Santa Monica’s no-growth measure will stunt affordable housing
Capital & Main photo

SANTA MONICA, Calif. — Dr. Martin Luther King Jr. entitled his last book Where Do We Go from Here: Chaos or Community? His book fleshes out the personal attitudes and social changes, the policies and practices necessary to build a “beloved community.”

But as Dr. King knew, there are always people who act out of frustration and anger in ways that block the evolution of a healthy community. Sometimes those blockages come from organizations and people we would never expect. In Los Angeles, the AIDS Healthcare Foundation, piqued by the City Council’s decision to allow a developer to build high-rise buildings surrounding the foundation’s offices in Hollywood, qualified a no-growth “Neighborhood Integrity Initiative” for the March 2017 municipal ballot.

In Santa Monica a group of residents – frustrated by traffic and angry at developers – has placed its own no-growth measure on the local ballot. Measure LV would force nearly all new projects higher than 32 feet (about two and a half stories) to a citywide vote. The backers of LV say that it’s buildings of all kinds – whether they house people or create jobs – that bring choking traffic.

That Santa Monica’s nine square miles are surrounded on three sides by Los Angeles doesn’t figure into their equation. That people come here – and always have – because of the beach and the pier receives no recognition either. That fewer than 5,000 units of rental housing have been built here since the mid-’90s, or that at one point Airbnb had taken an estimated 1,000 units off the rental market does not faze them either. That you have to look hard and count carefully to find a building over six stories built in Santa Monica (unlike Los Angeles) since 1980 doesn’t occur to them. (The really tall buildings were all constructed before then.) That Santa Monica thrives from the money spent by high-income residents of neighboring areas – most of whom drive here – doesn’t figure in their calculations.

Their frustration, their anger focuses on traffic, and to them traffic equates to buildings. So cut the height of all developments and make every project above that go to the voters.

Of course, the LV writers have carved out some exceptions. Low-income, all-affordable buildings under 50 units would be exempted from requiring a referendum. But that’s a difficult threshold to meet if this city wants to provide affordable housing for people who work here. And frankly, the city doesn’t have the money to finance these projects at the moment. Or if the city suffered another disaster like the 1994 earthquake, neither houses of worship, nor schools, nor nonprofits, nor government buildings would be excused from LV’s voting requirements. Instead, LV would turn the open process of planning, architectural review and even City Council decisions into a referendum that would trump all. That’s a prescription for big money in every local election.

Because LV tops every effort at public participation and because it complicates efforts to serve the poor and desperate, and because it hamstrings every effort to house low-wage families who work in Santa Monica, a half-dozen leading clergy men and women, as well as CLUE (Clergy & Laity United for Economic-Justice), oppose Measure LV. Here’s what CLUE wrote:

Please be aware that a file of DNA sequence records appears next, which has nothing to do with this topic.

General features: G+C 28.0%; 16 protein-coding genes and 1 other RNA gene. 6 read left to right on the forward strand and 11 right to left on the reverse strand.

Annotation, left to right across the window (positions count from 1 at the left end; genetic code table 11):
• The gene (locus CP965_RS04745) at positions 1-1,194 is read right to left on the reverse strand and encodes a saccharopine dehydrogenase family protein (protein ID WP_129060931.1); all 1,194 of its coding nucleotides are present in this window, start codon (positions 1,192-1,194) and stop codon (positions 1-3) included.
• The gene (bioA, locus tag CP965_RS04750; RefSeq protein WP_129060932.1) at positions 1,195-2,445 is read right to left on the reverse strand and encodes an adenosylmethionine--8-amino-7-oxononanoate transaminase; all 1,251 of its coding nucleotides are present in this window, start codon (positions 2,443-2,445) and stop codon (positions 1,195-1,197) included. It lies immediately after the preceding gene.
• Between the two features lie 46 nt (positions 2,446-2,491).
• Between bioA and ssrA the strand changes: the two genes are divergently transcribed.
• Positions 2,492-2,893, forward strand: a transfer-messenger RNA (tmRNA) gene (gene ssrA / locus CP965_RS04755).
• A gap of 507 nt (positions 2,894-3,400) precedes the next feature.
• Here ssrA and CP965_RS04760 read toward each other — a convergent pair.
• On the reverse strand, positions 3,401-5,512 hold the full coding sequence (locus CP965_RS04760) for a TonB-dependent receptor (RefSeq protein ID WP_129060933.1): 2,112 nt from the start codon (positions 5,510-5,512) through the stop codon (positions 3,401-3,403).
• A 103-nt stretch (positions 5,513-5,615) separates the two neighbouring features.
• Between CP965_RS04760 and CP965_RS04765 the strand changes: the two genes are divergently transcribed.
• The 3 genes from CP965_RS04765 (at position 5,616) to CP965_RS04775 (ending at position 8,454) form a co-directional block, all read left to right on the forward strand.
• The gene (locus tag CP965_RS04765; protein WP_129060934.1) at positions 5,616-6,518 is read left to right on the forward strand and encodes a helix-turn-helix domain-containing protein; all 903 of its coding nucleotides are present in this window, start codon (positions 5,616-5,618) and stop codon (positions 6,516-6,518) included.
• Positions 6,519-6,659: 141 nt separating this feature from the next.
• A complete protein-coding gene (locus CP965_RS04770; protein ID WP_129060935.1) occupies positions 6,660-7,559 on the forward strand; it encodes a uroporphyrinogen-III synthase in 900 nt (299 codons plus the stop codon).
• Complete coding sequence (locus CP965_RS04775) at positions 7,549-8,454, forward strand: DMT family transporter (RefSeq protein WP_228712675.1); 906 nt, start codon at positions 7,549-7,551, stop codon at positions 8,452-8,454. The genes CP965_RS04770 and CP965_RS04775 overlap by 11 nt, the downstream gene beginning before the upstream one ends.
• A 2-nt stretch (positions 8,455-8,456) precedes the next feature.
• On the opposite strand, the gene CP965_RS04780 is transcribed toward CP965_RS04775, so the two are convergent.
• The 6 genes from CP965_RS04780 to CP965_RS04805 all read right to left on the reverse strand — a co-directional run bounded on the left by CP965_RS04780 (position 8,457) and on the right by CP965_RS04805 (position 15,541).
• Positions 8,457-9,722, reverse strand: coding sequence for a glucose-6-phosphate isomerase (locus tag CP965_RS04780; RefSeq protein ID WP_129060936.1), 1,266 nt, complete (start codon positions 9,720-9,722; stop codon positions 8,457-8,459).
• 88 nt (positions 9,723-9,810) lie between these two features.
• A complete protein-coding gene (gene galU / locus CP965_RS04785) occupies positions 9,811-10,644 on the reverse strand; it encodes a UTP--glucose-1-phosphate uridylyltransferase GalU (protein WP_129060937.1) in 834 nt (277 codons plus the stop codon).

• We think that it cuts against the Jewish understanding of “living in covenant,” which denotes a people living together with mutual obligations and respect.
  • We think that it undermines the Islamic concept of “giving others equal treatment” – which means rejecting policies that increase inequality or unequal distribution of life necessities.
  • We think that it runs counter to the commandment of Jesus of Nazareth that “we love one another,” complicating every effort to feed the hungry, welcome the stranger, clothe the naked, provide a living wage and a decent place to live.

None of these perspectives evidently figured into the AIDS Healthcare Foundation’s decision to put money behind LV. They seem to think that if LV can win in Santa Monica, it will boost their chances of winning next March in Los Angeles.

The Santa Monica chapter of CLUE has joined with a wide spectrum of organizations opposed to LV – from police and firefighters to teachers, activists, environmentalists, architects and planners. These groups think Measure LV represents anger and frustration – a frustration and anger we all share from time to time.

But the opponents of LV believe that this measure leads the community into further chaos – more confusion and more conflict, and ultimately more frustration and anger.

Dr. King called for a “beloved community” that embraces the Other. He called for a community that makes room for the person without resources, for the family without a home, for low-wage workers who serve us but cannot live among us. He called us to reach beyond our anger and frustration toward a city of justice.

Reprinted with permission from the author and Capital & Main.


Rev. Jim Conn
Rev. Jim Conn

Rev. Jim Conn is the founding minister of the Church in Ocean Park and served on the Santa Monica City Council and as that city's mayor. He helped found Clergy and Laity United for Economic Justice, Los Angeles, and was a founder of Santa Monica's renter's rights campaign. Rev. Conn is a regular contributor to Capital & Main.